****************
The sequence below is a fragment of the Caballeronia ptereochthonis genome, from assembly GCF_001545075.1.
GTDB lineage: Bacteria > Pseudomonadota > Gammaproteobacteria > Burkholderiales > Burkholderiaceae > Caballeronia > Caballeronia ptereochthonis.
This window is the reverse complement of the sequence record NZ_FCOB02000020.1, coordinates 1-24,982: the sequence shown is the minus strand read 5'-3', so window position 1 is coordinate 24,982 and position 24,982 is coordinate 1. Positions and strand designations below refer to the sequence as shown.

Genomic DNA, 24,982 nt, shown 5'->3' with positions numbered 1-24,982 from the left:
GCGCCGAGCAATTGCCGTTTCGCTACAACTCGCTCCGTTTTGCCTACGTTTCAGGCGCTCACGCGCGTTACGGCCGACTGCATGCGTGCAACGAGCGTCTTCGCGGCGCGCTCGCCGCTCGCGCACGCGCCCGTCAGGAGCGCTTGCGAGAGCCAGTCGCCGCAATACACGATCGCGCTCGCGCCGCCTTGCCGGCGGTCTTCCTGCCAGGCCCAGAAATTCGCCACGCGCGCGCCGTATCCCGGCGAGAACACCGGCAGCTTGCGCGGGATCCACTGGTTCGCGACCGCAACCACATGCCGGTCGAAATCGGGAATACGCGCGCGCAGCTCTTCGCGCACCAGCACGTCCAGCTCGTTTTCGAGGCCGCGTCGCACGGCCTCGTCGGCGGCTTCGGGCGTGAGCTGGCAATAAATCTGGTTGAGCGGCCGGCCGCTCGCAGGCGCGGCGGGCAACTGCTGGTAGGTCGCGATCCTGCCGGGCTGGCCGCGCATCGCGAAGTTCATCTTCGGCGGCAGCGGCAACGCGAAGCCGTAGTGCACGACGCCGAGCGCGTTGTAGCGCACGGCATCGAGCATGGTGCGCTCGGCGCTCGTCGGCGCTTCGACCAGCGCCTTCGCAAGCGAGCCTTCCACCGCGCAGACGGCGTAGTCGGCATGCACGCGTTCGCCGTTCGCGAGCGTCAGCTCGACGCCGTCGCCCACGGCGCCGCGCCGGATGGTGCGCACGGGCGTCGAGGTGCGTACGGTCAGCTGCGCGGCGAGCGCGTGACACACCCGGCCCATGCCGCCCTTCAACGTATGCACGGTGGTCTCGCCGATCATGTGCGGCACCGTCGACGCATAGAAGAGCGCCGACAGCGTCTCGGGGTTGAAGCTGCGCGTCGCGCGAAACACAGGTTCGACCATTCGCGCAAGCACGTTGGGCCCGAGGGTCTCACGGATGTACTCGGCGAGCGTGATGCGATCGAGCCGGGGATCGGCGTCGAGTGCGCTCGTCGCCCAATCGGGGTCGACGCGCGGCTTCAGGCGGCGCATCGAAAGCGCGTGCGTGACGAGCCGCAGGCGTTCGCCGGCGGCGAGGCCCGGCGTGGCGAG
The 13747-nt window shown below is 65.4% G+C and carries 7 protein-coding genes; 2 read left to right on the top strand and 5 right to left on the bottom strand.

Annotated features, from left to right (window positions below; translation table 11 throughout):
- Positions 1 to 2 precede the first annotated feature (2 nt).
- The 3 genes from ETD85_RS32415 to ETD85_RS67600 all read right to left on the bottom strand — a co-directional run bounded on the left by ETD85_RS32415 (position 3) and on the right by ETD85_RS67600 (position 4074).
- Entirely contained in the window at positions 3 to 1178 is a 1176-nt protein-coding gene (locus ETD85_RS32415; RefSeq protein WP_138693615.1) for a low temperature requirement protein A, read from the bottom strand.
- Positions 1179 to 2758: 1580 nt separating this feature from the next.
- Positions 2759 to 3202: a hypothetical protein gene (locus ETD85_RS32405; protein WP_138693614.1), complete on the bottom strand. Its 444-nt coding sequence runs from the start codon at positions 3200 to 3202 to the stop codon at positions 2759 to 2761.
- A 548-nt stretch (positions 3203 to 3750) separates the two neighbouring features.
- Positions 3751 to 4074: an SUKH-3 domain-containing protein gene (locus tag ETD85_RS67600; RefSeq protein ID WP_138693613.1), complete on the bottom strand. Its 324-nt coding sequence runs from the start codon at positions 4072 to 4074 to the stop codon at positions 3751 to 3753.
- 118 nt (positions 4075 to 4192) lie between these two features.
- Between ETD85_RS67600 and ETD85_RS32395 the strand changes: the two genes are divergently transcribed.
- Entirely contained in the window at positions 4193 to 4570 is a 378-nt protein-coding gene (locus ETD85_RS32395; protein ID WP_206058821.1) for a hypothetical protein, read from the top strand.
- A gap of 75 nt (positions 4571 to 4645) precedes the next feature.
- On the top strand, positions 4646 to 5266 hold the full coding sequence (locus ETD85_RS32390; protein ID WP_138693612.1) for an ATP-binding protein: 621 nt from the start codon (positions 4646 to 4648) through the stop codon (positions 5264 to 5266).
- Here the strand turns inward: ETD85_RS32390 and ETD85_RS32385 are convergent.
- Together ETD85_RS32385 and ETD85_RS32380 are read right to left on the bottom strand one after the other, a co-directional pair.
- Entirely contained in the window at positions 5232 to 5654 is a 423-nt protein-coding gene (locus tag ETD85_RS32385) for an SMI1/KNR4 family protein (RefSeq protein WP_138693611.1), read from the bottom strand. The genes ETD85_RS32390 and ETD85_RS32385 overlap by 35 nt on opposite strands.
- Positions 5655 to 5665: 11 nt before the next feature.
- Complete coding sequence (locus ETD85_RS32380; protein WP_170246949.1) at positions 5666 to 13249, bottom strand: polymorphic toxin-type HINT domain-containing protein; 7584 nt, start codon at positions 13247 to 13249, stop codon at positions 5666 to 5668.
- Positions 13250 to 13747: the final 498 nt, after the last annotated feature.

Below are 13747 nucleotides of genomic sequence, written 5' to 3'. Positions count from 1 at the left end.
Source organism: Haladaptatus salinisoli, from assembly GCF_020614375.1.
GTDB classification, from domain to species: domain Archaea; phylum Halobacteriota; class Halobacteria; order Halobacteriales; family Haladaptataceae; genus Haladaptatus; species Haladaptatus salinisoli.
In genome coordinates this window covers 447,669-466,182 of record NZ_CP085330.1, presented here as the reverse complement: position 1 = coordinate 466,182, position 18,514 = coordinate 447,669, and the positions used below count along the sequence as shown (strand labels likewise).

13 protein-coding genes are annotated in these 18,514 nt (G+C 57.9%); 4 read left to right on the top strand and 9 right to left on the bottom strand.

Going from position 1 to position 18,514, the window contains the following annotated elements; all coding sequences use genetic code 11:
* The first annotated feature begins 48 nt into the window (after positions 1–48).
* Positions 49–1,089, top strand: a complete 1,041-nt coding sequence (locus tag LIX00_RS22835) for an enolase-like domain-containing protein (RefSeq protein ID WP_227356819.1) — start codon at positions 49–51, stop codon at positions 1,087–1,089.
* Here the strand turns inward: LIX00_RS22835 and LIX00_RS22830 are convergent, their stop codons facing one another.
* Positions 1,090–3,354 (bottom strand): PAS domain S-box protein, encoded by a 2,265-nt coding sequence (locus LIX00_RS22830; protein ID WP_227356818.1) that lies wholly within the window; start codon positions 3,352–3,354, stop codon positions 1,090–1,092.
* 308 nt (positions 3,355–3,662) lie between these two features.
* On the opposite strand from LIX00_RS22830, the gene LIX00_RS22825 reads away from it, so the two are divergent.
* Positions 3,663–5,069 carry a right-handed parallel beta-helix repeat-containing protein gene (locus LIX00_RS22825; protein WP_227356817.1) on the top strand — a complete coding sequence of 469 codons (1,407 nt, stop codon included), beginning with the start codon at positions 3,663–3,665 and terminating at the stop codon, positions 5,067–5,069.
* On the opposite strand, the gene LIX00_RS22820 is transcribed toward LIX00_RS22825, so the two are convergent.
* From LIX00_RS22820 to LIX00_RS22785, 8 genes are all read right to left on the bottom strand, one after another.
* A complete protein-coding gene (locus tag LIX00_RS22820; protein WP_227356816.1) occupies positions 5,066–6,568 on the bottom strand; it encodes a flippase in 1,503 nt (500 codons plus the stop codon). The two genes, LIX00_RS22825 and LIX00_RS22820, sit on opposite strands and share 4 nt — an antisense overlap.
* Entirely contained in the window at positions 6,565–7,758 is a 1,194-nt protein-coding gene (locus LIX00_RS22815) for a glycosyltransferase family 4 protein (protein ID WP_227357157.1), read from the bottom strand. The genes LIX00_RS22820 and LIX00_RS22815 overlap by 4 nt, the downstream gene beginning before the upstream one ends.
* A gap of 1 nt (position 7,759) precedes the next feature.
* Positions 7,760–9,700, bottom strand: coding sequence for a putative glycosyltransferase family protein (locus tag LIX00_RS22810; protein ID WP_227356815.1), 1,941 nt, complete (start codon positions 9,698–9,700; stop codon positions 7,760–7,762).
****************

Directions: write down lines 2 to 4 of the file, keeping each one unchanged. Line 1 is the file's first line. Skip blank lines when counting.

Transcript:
GTDB lineage: Bacteria > Pseudomonadota > Gammaproteobacteria > Burkholderiales > Burkholderiaceae > Caballeronia > Caballeronia ptereochthonis.
This window is the reverse complement of the sequence record NZ_FCOB02000020.1, coordinates 1-24,982: the sequence shown is the minus strand read 5'-3', so window position 1 is coordinate 24,982 and position 24,982 is coordinate 1. Positions and strand designations below refer to the sequence as shown.

Genomic DNA, 24,982 nt, shown 5'->3' with positions numbered 1-24,982 from the left: